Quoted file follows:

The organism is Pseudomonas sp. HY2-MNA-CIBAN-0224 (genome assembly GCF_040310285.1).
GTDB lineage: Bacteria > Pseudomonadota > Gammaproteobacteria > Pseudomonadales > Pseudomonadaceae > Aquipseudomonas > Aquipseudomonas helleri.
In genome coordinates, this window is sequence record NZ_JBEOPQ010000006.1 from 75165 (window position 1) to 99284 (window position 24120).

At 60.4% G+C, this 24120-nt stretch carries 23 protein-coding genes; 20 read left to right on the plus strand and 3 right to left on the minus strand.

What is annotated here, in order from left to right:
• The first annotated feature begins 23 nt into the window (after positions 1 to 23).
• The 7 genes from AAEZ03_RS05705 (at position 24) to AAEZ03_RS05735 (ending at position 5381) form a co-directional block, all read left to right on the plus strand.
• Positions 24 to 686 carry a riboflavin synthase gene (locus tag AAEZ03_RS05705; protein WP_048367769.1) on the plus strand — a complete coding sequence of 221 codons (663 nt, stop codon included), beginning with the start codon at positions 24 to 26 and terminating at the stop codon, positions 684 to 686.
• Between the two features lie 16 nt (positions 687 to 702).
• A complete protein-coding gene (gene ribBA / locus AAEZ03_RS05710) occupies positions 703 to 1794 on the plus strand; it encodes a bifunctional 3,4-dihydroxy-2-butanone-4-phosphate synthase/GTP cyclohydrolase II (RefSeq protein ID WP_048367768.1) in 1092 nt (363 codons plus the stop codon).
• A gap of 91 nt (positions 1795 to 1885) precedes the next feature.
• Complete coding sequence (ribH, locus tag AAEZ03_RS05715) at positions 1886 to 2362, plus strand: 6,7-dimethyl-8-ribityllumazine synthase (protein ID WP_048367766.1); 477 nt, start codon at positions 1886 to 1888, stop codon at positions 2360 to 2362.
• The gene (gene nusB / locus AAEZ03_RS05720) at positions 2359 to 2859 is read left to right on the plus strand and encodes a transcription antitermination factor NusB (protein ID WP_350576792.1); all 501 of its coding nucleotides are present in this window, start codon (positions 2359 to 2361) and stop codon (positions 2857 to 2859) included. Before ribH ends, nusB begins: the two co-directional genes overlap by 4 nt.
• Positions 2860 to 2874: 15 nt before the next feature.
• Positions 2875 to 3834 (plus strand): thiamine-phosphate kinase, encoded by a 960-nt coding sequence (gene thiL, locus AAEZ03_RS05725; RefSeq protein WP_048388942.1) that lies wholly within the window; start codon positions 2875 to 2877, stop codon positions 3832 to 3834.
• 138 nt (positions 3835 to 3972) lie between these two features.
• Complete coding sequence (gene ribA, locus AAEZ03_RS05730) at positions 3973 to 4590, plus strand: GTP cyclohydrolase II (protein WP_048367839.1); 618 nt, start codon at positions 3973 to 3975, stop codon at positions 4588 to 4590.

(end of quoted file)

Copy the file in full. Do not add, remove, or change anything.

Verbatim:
The organism is Pseudomonas sp. HY2-MNA-CIBAN-0224 (genome assembly GCF_040310285.1).
GTDB lineage: Bacteria > Pseudomonadota > Gammaproteobacteria > Pseudomonadales > Pseudomonadaceae > Aquipseudomonas > Aquipseudomonas helleri.
In genome coordinates, this window is sequence record NZ_JBEOPQ010000006.1 from 75165 (window position 1) to 99284 (window position 24120).

At 60.4% G+C, this 24120-nt stretch carries 23 protein-coding genes; 20 read left to right on the plus strand and 3 right to left on the minus strand.

What is annotated here, in order from left to right:
• The first annotated feature begins 23 nt into the window (after positions 1 to 23).
• The 7 genes from AAEZ03_RS05705 (at position 24) to AAEZ03_RS05735 (ending at position 5381) form a co-directional block, all read left to right on the plus strand.
• Positions 24 to 686 carry a riboflavin synthase gene (locus tag AAEZ03_RS05705; protein WP_048367769.1) on the plus strand — a complete coding sequence of 221 codons (663 nt, stop codon included), beginning with the start codon at positions 24 to 26 and terminating at the stop codon, positions 684 to 686.
• Between the two features lie 16 nt (positions 687 to 702).
• A complete protein-coding gene (gene ribBA / locus AAEZ03_RS05710) occupies positions 703 to 1794 on the plus strand; it encodes a bifunctional 3,4-dihydroxy-2-butanone-4-phosphate synthase/GTP cyclohydrolase II (RefSeq protein ID WP_048367768.1) in 1092 nt (363 codons plus the stop codon).
• A gap of 91 nt (positions 1795 to 1885) precedes the next feature.
• Complete coding sequence (ribH, locus tag AAEZ03_RS05715) at positions 1886 to 2362, plus strand: 6,7-dimethyl-8-ribityllumazine synthase (protein ID WP_048367766.1); 477 nt, start codon at positions 1886 to 1888, stop codon at positions 2360 to 2362.
• The gene (gene nusB / locus AAEZ03_RS05720) at positions 2359 to 2859 is read left to right on the plus strand and encodes a transcription antitermination factor NusB (protein ID WP_350576792.1); all 501 of its coding nucleotides are present in this window, start codon (positions 2359 to 2361) and stop codon (positions 2857 to 2859) included. Before ribH ends, nusB begins: the two co-directional genes overlap by 4 nt.
• Positions 2860 to 2874: 15 nt before the next feature.
• Positions 2875 to 3834 (plus strand): thiamine-phosphate kinase, encoded by a 960-nt coding sequence (gene thiL, locus AAEZ03_RS05725; RefSeq protein WP_048388942.1) that lies wholly within the window; start codon positions 2875 to 2877, stop codon positions 3832 to 3834.
• 138 nt (positions 3835 to 3972) lie between these two features.
• Complete coding sequence (gene ribA, locus AAEZ03_RS05730) at positions 3973 to 4590, plus strand: GTP cyclohydrolase II (protein WP_048367839.1); 618 nt, start codon at positions 3973 to 3975, stop codon at positions 4588 to 4590.